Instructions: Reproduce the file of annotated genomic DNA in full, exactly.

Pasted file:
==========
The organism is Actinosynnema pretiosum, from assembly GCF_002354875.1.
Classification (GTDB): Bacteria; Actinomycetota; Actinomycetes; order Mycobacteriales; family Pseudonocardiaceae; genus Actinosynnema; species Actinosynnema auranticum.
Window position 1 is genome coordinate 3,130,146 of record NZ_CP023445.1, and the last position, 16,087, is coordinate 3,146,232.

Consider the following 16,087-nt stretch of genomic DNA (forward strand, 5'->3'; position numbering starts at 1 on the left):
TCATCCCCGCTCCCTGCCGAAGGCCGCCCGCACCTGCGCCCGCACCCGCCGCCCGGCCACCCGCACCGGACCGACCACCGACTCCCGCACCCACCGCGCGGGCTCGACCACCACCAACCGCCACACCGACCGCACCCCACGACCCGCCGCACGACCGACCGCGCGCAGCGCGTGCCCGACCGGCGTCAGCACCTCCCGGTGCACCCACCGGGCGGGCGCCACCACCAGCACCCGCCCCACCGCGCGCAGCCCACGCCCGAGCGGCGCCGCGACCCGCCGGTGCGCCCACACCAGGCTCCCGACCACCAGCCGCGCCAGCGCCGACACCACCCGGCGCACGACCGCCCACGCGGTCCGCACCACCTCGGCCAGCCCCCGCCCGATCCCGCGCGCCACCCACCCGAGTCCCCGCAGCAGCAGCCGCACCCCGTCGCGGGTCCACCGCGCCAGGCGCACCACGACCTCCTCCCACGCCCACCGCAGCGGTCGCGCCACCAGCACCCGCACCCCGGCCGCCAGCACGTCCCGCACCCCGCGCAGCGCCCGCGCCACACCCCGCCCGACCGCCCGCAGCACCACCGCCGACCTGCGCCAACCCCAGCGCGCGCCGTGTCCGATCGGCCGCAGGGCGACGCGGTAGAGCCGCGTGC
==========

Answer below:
The organism is Actinosynnema pretiosum, from assembly GCF_002354875.1.
Classification (GTDB): Bacteria; Actinomycetota; Actinomycetes; order Mycobacteriales; family Pseudonocardiaceae; genus Actinosynnema; species Actinosynnema auranticum.
Window position 1 is genome coordinate 3,130,146 of record NZ_CP023445.1, and the last position, 16,087, is coordinate 3,146,232.

Consider the following 16,087-nt stretch of genomic DNA (forward strand, 5'->3'; position numbering starts at 1 on the left):
TCATCCCCGCTCCCTGCCGAAGGCCGCCCGCACCTGCGCCCGCACCCGCCGCCCGGCCACCCGCACCGGACCGACCACCGACTCCCGCACCCACCGCGCGGGCTCGACCACCACCAACCGCCACACCGACCGCACCCCACGACCCGCCGCACGACCGACCGCGCGCAGCGCGTGCCCGACCGGCGTCAGCACCTCCCGGTGCACCCACCGGGCGGGCGCCACCACCAGCACCCGCCCCACCGCGCGCAGCCCACGCCCGAGCGGCGCCGCGACCCGCCGGTGCGCCCACACCAGGCTCCCGACCACCAGCCGCGCCAGCGCCGACACCACCCGGCGCACGACCGCCCACGCGGTCCGCACCACCTCGGCCAGCCCCCGCCCGATCCCGCGCGCCACCCACCCGAGTCCCCGCAGCAGCAGCCGCACCCCGTCGCGGGTCCACCGCGCCAGGCGCACCACGACCTCCTCCCACGCCCACCGCAGCGGTCGCGCCACCAGCACCCGCACCCCGGCCGCCAGCACGTCCCGCACCCCGCGCAGCGCCCGCGCCACACCCCGCCCGACCGCCCGCAGCACCACCGCCGACCTGCGCCAACCCCAGCGCGCGCCGTGTCCGATCGGCCGCAGGGCGACGCGGTAGAGCCGCGTGC